Greece is a country with a rich history and culture, and it is home to a variety of public holidays that reflect its traditions, religions, and values. In this blog post, we will provide a comprehensive list of public holidays in Greece.
New Year’s Day – January 1st
Like most countries, Greece celebrates New Year’s Day on January 1st. It is a national holiday, and people often gather with family and friends to celebrate the start of a new year.
Epiphany – January 6th
Epiphany, also known as the Feast of the Three Kings or Theophany, is an important religious holiday in Greece. It celebrates the baptism of Jesus Christ and the revelation of the Holy Trinity. On this day, priests throw a cross into the water, and young men dive in to retrieve it, as part of a traditional blessing of the waters.
Clean Monday – The first day of Lent
Clean Monday, also known as Ash Monday, marks the beginning of Lent, the period leading up to Easter. On this day, people often fly kites and eat a variety of lenten foods, including seafood and vegetables.
Independence Day – March 25th
Greece celebrates Independence Day on March 25th, to commemorate the country’s uprising against the Ottoman Empire in 1821. It is a national holiday, and there are often parades and ceremonies held throughout the country.
Good Friday – The Friday before Easter Sunday
Good Friday is a religious holiday that commemorates the crucifixion of Jesus Christ. Many people attend church services and take part in processions with religious icons.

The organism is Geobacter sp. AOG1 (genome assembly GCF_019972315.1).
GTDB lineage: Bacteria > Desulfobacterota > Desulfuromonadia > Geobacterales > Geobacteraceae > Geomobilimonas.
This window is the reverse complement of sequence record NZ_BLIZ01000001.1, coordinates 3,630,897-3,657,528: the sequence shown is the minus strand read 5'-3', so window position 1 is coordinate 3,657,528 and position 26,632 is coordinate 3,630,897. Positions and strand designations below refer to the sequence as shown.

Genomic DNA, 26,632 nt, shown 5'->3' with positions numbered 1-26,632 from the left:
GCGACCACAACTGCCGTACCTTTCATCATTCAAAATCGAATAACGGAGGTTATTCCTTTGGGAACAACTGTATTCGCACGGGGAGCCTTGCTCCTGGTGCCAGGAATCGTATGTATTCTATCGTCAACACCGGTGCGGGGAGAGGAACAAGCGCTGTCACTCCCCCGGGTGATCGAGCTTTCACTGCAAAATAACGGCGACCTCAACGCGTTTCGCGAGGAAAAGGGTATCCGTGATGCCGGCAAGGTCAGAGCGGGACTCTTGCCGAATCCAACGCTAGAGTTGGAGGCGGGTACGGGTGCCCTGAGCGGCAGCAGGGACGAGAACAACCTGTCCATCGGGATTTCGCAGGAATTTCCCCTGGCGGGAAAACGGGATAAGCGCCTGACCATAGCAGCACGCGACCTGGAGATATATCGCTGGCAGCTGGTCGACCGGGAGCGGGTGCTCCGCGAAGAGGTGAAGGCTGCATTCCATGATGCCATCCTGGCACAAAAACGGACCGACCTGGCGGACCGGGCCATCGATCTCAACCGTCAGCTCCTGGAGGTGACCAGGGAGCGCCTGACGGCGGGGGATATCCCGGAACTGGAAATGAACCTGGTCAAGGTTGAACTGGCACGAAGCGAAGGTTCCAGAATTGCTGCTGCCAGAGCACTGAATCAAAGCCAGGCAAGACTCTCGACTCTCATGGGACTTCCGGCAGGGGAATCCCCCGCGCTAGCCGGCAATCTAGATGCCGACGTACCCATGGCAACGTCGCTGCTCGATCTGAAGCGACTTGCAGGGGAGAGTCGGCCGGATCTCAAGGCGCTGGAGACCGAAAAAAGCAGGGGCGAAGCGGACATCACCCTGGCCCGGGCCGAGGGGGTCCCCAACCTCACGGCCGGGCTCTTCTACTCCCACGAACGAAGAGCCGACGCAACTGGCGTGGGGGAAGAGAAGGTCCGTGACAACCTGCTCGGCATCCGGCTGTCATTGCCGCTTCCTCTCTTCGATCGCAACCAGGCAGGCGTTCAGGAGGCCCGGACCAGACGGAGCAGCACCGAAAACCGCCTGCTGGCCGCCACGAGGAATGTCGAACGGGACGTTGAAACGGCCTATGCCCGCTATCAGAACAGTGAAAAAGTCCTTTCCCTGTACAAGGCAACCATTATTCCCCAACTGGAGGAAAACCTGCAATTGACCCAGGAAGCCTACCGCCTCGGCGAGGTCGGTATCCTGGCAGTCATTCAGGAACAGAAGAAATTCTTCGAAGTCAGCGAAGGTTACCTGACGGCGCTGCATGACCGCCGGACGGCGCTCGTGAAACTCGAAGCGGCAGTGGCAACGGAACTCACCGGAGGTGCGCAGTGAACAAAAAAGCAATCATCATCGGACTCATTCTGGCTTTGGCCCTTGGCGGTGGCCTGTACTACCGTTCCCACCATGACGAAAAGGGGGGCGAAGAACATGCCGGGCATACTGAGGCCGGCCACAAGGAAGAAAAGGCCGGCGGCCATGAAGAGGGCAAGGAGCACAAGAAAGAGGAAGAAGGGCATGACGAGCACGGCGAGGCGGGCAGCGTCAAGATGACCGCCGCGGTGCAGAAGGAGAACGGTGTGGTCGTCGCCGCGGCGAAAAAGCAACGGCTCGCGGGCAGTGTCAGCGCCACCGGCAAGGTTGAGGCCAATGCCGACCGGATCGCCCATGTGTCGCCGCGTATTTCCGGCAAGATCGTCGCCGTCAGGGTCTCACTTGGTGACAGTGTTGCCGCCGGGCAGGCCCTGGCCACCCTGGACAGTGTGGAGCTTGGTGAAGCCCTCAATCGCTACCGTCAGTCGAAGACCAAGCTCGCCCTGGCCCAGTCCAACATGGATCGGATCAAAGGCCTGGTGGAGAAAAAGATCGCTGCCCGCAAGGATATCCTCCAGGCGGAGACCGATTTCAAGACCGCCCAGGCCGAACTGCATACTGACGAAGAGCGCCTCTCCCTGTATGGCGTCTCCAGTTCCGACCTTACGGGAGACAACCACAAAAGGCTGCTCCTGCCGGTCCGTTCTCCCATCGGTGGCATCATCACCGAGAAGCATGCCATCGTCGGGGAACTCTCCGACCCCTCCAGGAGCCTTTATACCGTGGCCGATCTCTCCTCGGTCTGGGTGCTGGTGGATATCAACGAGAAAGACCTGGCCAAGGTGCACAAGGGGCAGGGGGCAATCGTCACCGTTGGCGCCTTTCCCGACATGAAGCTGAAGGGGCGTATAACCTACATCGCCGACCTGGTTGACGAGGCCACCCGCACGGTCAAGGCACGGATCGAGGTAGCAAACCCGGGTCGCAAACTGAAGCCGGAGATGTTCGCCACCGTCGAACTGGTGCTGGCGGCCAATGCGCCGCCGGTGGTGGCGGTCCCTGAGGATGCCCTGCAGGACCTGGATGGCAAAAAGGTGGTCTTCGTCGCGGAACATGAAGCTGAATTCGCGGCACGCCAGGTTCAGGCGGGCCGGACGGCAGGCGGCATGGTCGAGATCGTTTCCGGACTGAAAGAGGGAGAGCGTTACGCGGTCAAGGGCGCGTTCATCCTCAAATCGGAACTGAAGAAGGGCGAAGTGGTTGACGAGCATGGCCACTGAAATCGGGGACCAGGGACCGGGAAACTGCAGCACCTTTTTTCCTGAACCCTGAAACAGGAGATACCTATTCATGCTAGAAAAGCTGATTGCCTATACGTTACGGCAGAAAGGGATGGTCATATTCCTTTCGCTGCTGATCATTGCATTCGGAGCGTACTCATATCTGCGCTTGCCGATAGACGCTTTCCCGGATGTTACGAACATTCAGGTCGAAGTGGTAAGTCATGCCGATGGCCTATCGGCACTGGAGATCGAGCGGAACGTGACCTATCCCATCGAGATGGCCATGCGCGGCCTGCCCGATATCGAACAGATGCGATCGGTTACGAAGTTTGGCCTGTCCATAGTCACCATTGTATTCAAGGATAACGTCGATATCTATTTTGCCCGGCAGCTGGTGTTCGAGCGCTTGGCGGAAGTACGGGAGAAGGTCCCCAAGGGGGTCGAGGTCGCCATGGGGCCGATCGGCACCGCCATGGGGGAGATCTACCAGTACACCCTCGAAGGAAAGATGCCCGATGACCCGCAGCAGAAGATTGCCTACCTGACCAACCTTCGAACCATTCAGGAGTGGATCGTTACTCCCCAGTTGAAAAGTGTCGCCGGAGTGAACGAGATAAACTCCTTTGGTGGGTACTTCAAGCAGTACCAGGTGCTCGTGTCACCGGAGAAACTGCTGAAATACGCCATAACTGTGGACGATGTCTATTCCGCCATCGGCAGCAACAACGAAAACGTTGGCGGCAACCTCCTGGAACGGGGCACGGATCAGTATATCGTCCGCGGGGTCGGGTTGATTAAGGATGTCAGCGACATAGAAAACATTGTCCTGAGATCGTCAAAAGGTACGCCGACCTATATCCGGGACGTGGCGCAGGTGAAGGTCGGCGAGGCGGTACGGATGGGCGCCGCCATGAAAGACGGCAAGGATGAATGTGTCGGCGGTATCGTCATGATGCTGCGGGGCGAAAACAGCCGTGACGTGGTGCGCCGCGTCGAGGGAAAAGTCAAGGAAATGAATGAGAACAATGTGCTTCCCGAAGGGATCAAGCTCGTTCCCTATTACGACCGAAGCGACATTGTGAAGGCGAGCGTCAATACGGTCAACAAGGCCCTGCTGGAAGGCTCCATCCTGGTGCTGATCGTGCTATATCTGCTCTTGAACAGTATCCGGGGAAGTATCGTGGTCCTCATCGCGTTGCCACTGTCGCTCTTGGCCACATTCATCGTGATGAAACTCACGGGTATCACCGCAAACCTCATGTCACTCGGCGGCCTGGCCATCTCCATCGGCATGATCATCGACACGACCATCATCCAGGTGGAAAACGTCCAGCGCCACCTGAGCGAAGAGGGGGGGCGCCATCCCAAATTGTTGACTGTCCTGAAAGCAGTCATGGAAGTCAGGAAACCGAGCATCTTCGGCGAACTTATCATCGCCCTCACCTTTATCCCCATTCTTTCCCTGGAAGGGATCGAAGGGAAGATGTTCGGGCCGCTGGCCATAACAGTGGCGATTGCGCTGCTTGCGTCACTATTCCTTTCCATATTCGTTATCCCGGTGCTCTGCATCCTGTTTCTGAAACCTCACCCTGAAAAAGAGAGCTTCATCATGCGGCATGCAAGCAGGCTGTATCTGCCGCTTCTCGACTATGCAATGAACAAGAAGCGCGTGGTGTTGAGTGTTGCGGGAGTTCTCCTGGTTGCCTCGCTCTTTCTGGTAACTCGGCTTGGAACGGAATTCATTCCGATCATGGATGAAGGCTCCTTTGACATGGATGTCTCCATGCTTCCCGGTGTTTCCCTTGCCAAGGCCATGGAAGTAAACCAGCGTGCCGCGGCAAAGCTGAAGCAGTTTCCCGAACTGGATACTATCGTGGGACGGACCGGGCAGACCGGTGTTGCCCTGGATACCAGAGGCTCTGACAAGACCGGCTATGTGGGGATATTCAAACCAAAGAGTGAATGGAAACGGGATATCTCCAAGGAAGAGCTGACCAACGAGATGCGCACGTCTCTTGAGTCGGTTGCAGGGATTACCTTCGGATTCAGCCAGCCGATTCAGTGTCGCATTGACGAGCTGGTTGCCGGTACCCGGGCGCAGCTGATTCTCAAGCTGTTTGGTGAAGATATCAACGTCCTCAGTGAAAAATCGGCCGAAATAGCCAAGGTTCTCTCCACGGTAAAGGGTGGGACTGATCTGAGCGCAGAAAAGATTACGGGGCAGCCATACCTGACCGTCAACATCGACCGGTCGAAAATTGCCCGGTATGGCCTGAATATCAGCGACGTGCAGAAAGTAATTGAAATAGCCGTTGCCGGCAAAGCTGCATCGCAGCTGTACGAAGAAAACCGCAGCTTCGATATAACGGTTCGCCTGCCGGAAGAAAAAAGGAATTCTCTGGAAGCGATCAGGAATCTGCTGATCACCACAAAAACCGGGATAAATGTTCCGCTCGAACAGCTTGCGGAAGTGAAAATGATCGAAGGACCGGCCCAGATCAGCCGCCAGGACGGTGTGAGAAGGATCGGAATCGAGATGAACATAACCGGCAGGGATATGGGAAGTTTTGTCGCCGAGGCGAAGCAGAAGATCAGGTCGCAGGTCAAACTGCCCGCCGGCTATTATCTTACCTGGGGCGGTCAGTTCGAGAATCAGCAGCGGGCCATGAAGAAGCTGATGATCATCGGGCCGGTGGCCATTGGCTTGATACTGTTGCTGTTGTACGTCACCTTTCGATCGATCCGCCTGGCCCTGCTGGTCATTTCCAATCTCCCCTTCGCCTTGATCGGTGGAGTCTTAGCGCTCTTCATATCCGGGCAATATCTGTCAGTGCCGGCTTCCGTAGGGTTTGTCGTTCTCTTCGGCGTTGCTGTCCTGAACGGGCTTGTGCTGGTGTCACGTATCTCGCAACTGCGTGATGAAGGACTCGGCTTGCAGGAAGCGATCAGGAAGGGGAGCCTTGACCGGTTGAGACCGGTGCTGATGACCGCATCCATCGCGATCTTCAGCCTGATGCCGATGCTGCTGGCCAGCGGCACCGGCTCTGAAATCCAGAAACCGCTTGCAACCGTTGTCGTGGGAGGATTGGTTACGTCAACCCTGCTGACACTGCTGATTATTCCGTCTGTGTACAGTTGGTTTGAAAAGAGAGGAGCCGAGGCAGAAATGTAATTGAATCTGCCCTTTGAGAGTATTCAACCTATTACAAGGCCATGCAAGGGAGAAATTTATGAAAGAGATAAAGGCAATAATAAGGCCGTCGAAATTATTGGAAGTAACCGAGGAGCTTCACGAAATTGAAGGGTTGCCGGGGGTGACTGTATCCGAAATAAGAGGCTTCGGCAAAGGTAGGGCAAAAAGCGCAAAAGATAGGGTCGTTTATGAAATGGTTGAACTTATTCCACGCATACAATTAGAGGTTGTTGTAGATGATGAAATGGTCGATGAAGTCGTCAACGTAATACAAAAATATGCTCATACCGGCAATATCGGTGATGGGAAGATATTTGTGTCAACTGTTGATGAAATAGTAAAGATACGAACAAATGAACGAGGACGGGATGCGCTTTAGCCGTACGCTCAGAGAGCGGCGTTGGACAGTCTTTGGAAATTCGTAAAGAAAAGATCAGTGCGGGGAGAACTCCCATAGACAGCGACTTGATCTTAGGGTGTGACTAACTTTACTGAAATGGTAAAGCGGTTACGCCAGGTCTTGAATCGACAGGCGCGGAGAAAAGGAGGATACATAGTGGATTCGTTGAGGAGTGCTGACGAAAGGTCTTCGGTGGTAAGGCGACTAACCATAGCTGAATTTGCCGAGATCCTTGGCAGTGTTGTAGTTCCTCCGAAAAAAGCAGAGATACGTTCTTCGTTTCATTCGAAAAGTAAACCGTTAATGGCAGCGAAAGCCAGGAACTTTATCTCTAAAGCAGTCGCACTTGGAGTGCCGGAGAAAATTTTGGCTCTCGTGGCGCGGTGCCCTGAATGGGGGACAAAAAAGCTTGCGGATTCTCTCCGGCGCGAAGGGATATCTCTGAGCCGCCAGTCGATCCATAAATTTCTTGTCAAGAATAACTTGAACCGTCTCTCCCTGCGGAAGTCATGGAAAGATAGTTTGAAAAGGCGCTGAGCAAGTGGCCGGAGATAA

Easter Sunday – The Sunday following the first full moon after the spring equinox
Easter is one of the most important holidays in Greece. It marks the resurrection of Jesus Christ, and it is celebrated with religious services, feasting, and the cracking of red-dyed eggs.
Labor Day – May 1st
Like many countries, Greece celebrates Labor Day (Protomagia) on May 1st. It is a national holiday, and there are often protests and demonstrations held by labor unions and workers’ rights organizations.
Assumption Day – August 15th
Assumption Day, also known as the Dormition of the Virgin Mary, is a religious holiday that celebrates the belief that the Virgin Mary was taken up to heaven after her death. Many people attend church services and participate in processions on this day.
Ohi Day – October 28th
Ohi Day, also known as “No” Day, commemorates Greece’s rejection of Italy’s demand to surrender during World War II. It is a national holiday, and there are often parades and ceremonies held throughout the country.
Christmas Day – December 25th
Finally, Greece celebrates Christmas on December 25th, like many other countries around the world. It is a national holiday, and people often gather with family and friends to exchange gifts and enjoy festive meals.
Greece is home to a diverse range of public holidays that reflect the country’s history, culture, and religious traditions. From religious holidays like Epiphany and Easter to national holidays like Independence Day and Ohi Day, these celebrations play an important role in Greek society and offer a glimpse into the country’s rich heritage.